Key Terms in the Parole & Probation Chapter
Before you continue reading, it is helpful to get a sense of some of the key terms we use. Although they are each explained in the chapter, we list them here for your convenience:
- Conditions — Written rules that you are required to follow while on parole or probation.
- General conditions — Basic rules that apply to all people under supervision.
- Special conditions — Extra rules that apply to you specifically, in addition to the basic rules that apply to all people under supervision.
- Commitment offense — The offense for which you were sentenced to prison or jail.
- Discharge date — The date you are released from supervision .
- Parole period or parole term length— The period of time you have to spend on parole.
- Residence — The address where you live.
- Board of Parole Hearings (BPH) — A group of 12 commissioners, chosen by the California governor, who conduct hearings where they decide if a person is suitable to get released from prison onto parole.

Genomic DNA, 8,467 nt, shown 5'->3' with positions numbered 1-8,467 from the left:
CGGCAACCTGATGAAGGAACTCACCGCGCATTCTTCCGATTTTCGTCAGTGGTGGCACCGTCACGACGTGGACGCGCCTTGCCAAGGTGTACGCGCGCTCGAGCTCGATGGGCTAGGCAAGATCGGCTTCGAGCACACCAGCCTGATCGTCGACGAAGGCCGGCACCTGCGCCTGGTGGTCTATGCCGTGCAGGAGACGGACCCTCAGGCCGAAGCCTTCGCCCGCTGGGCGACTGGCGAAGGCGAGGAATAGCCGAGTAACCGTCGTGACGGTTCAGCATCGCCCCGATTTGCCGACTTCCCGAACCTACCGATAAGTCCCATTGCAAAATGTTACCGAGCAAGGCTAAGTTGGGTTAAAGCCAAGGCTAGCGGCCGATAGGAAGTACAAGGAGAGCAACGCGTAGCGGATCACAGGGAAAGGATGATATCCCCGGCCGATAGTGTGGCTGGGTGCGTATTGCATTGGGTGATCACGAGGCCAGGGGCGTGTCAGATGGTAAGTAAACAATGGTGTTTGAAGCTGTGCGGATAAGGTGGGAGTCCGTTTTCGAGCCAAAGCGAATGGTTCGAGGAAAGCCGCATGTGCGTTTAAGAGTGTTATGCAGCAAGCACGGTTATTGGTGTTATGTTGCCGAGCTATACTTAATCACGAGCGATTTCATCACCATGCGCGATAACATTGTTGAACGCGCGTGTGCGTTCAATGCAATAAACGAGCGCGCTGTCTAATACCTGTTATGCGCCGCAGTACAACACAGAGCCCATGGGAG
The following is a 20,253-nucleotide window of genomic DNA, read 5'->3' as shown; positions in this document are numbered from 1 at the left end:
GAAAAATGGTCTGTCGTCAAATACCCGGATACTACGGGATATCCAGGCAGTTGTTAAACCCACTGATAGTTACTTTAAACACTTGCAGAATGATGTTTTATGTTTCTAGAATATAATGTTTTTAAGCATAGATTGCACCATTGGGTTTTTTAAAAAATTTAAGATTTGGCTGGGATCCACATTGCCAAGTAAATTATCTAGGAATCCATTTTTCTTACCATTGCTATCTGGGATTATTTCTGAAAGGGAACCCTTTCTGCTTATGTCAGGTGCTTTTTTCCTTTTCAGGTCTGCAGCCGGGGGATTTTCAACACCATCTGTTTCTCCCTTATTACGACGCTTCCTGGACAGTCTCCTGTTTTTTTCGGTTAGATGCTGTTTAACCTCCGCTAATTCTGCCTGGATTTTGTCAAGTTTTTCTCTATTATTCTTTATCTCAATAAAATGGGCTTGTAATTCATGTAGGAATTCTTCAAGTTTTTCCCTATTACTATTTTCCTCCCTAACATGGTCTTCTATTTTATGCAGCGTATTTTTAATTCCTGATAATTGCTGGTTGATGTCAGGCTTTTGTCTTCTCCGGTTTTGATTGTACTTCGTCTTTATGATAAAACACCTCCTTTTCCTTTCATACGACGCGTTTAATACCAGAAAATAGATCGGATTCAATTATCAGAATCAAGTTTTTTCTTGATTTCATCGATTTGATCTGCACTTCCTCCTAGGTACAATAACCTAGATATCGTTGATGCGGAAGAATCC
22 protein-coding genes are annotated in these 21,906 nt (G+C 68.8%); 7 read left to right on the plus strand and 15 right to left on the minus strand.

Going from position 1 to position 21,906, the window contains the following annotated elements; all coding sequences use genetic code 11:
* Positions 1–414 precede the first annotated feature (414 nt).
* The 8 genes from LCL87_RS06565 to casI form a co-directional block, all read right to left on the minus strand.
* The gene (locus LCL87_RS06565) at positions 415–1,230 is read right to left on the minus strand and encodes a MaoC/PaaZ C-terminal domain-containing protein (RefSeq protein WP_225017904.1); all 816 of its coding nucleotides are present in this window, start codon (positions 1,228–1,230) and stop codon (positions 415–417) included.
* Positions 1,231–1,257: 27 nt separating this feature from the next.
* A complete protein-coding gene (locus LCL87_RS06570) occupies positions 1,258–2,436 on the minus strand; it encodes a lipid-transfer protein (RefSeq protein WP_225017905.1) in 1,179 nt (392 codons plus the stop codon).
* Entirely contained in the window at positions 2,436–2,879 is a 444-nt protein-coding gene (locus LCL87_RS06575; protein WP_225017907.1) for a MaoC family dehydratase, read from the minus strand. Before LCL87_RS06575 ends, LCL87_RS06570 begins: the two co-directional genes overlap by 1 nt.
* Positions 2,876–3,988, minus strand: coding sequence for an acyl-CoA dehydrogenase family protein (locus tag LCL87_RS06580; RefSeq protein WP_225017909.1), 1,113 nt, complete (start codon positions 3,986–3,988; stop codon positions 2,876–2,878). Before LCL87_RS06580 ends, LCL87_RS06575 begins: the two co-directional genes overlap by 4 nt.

- CDCR — The abbreviation for the “California Department of Corrections and Rehabilitation,” which is a state government agency that runs the criminal justice system in California.
- California Penal Code — The collection of state laws that define all criminal offenses, procedures, and sentences in California.
A Brief Introduction to THE FIRST HALF of this Chapter:
State Community Supervision
Every state in the U.S. runs its own criminal justice system. In the next two sections of the PAROLE & PROBATION CHAPTER, you will learn about the types of correctional supervision in the community that are run by the state of California:
- Section II covers STATE PAROLE, which is overseen by the California Department of Corrections (CDCR) and the Division for Adult Parole Operations (DAPO).Section III covers COUNTY PROBATION & NEW FORMS OF COUNTY-LEVEL SUPERVISION, which are overseen locally by county probation offices and officers that report back to the state of California.